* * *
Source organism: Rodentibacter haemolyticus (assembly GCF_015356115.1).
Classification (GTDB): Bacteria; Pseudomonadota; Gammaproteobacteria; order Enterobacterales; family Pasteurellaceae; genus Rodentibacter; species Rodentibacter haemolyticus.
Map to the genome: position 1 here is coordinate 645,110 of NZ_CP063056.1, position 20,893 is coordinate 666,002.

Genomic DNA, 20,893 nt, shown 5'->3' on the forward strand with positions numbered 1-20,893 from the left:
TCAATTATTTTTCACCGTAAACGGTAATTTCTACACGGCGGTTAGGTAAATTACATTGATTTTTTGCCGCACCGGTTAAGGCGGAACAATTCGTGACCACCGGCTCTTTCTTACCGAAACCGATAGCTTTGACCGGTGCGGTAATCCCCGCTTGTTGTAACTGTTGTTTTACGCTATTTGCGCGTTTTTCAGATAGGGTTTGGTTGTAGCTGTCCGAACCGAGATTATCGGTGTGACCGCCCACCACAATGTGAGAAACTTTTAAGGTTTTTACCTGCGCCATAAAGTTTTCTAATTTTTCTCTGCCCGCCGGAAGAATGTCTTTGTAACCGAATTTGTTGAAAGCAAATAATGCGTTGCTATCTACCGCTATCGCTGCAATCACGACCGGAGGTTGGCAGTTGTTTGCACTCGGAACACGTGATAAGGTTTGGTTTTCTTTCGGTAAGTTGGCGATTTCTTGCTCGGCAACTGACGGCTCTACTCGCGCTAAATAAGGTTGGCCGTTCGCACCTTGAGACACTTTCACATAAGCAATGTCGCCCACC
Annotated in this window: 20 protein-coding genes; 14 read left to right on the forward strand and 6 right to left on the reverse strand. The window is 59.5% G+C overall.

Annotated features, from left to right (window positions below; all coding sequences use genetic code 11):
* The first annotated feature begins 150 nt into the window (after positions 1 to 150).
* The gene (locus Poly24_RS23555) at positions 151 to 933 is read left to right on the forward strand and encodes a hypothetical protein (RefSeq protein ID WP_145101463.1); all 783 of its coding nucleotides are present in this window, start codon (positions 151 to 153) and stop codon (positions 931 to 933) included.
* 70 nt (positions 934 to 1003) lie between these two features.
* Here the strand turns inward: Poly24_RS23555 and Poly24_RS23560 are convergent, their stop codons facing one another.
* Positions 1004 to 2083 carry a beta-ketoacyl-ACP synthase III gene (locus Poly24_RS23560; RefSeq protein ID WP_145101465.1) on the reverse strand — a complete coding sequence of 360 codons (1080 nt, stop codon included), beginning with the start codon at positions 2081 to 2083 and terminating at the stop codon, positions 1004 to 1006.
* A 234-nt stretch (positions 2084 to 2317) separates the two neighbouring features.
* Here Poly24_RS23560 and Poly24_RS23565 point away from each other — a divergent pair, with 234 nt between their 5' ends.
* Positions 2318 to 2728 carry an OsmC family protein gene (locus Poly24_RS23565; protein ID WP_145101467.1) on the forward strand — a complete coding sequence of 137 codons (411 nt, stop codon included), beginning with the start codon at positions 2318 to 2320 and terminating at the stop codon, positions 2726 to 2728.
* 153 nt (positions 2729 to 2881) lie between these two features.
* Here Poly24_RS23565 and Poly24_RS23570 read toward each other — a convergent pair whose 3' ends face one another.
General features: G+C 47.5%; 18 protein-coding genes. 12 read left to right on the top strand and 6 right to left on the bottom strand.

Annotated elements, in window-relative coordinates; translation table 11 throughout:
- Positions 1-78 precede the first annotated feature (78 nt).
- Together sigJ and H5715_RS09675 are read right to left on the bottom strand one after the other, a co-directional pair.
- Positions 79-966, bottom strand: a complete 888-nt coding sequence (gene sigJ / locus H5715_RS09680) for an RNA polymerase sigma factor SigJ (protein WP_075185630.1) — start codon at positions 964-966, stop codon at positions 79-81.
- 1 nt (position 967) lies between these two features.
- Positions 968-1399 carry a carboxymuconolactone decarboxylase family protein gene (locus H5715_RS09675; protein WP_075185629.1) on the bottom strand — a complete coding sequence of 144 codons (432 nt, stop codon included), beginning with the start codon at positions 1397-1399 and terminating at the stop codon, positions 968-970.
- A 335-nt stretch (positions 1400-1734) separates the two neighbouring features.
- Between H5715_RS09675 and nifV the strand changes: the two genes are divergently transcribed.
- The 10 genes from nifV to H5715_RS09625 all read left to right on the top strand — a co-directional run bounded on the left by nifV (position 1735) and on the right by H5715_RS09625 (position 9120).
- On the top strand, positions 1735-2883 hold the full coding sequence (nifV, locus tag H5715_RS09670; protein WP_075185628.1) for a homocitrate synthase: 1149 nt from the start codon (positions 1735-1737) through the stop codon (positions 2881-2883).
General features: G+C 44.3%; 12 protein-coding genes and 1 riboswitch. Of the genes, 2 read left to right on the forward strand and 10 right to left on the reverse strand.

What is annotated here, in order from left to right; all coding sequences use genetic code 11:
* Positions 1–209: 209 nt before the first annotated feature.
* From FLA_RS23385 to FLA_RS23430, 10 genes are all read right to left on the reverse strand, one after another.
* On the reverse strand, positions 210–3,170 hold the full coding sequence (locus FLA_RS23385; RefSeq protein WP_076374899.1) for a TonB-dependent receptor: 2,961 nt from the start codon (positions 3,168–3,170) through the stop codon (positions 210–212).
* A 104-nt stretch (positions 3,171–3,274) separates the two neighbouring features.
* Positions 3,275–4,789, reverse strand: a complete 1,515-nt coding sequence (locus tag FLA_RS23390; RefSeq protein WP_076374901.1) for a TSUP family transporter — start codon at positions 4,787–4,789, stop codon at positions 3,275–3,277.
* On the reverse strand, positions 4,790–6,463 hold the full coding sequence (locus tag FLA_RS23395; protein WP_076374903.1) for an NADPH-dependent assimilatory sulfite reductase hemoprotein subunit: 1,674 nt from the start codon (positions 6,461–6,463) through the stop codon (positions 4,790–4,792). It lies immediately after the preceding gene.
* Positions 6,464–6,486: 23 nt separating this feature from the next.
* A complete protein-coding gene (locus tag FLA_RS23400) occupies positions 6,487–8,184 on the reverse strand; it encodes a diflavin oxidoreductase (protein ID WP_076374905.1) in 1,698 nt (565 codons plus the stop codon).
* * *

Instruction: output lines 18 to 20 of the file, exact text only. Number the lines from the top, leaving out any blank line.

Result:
General features: G+C 47.5%; 18 protein-coding genes. 12 read left to right on the top strand and 6 right to left on the bottom strand.

Annotated elements, in window-relative coordinates; translation table 11 throughout:
- Positions 1-78 precede the first annotated feature (78 nt).